- a loss would mean that I could not afford a taxi home, and it was a long walk
- losing hurts. losing quickly in the night, rebuilding (most of) your stack over several hours, then losing it all again would cause more psychological damage than I could afford
- I could have been behind to a flush
- I could have been ahead of one or two four-flushes that could still draw out on me
- I could have been behind a set (or two) that was trying to protect itself
The thoughts were o'plenty, but I finally settled on a bit of wisdom that I learned from a man once (at the Vic, of all places): "He who turns and walks away lives to fight another day". My version of this advice is to often bet all your chips but rarely call with all of your chips. So I folded. The original bettor re-raised and made American Dad fold, so I never learned if I made the right decision. What do you think? (btw, I would have gotten 2.75:1 on a call and been nearly all-in)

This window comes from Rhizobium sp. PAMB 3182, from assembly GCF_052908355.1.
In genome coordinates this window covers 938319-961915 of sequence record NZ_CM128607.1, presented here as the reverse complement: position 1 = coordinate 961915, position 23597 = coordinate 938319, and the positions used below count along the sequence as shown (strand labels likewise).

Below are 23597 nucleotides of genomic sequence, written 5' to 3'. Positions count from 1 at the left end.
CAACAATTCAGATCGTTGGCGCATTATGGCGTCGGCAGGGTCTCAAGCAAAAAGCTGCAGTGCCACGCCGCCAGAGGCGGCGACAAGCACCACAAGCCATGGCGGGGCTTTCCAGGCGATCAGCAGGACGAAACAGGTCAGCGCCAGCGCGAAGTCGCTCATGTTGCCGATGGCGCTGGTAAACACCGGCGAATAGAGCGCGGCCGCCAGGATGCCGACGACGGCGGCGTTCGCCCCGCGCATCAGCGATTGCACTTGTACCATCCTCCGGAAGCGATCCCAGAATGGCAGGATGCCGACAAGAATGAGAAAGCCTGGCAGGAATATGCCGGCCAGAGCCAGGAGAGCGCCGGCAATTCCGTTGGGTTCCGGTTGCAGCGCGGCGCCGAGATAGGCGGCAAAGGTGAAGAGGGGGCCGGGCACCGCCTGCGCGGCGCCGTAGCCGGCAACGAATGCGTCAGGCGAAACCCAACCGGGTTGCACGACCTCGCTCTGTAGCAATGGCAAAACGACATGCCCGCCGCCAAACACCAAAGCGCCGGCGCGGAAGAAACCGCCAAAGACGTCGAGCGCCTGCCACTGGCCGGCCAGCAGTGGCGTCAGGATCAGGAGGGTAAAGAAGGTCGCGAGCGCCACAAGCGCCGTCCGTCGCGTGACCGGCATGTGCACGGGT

I was planning on leaving earlier, but the presence of American Dad (and another fishy individual with a French Canadian accent that was losing money at about half the rate of American Dad) convinced me to play longer. I stayed until 9:30, which was the absolute latest I could get away with given the amount of work I had waiting at the hotel and the 6:00 a.m. wake up call that was waiting for me. I spent the last 4 hours of play oscillating between about £250 and £350. I left at my high-water mark of the last 4 hours of just over £350, meaning I lost £91 on the evening. There is no rake, so the Vic takes £10 from you every hour. That means I paid £60 in juice and only lost £31 on poker. Not good, but not bad. I had a blast, and honestly, I would have spent a lot more than £91 had I spent my day wandering down Jermyn Street or watching the England v Trinidad & Tobago match at the pub. On a side note, don't you think it is amazing that England is so good they could beat both Trinidad AND Tobago all at once? Really! OK, that joke didn't work with my taxi driver either, so I won't be offended if it didn't work on you.